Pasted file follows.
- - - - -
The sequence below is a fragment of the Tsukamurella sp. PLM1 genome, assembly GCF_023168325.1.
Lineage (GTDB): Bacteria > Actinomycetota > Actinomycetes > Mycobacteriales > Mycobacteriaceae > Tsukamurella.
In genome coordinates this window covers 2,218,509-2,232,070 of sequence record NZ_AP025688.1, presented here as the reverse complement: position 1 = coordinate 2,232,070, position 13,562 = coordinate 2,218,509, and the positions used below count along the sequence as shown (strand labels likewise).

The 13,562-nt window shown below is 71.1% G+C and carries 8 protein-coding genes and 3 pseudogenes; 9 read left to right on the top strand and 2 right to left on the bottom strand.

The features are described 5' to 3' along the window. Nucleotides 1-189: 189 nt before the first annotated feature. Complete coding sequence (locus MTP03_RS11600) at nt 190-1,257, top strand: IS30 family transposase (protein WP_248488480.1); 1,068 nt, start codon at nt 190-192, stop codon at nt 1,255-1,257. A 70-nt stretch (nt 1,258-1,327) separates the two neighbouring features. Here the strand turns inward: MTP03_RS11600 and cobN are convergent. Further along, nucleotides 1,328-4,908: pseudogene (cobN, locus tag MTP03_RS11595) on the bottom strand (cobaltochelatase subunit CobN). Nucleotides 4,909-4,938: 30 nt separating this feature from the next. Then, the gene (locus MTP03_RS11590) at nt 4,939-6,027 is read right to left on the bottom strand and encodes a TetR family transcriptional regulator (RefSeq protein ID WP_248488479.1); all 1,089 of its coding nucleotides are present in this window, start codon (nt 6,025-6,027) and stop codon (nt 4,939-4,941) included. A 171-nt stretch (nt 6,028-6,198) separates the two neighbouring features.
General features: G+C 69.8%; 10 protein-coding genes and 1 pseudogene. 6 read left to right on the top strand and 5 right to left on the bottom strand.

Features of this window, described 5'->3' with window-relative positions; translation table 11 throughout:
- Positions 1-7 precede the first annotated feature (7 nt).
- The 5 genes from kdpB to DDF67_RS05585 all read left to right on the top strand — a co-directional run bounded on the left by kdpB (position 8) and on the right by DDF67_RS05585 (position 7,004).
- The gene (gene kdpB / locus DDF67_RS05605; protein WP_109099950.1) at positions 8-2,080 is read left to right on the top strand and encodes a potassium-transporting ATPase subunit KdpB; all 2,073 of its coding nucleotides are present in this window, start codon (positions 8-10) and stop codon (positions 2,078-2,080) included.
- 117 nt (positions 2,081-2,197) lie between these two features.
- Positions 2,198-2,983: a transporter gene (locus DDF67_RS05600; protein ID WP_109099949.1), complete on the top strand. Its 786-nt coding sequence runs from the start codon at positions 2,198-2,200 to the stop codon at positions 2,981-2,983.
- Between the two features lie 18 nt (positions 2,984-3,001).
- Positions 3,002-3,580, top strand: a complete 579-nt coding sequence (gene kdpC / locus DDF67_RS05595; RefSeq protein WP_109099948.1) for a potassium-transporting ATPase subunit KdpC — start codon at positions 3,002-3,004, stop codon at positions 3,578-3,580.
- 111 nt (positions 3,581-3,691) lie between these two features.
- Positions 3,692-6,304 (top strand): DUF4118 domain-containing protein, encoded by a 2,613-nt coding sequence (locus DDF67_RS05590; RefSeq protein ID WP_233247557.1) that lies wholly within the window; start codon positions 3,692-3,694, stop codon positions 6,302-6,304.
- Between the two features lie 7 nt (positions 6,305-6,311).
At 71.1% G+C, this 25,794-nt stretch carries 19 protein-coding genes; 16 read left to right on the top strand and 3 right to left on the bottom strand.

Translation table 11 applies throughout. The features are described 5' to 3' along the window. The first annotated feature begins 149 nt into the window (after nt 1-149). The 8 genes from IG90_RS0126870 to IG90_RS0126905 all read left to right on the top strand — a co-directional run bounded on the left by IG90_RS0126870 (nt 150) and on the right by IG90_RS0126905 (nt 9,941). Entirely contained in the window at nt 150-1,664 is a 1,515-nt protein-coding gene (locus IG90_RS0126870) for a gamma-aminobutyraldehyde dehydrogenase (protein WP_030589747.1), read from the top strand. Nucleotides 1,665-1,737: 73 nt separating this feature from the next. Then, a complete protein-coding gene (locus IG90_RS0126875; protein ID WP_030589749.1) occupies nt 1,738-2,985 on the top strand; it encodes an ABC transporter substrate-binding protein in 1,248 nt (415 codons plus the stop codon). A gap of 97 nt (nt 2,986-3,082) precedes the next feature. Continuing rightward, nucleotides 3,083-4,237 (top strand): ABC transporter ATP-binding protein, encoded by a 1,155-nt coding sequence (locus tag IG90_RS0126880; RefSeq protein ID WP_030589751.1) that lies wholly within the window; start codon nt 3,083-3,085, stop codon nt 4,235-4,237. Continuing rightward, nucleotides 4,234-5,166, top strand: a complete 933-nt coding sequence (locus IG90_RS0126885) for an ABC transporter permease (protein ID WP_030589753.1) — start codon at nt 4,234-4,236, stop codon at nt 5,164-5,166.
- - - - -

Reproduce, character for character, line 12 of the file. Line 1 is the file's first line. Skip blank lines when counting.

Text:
- Positions 2,198-2,983: a transporter gene (locus DDF67_RS05600; protein ID WP_109099949.1), complete on the top strand. Its 786-nt coding sequence runs from the start codon at positions 2,198-2,200 to the stop codon at positions 2,981-2,983.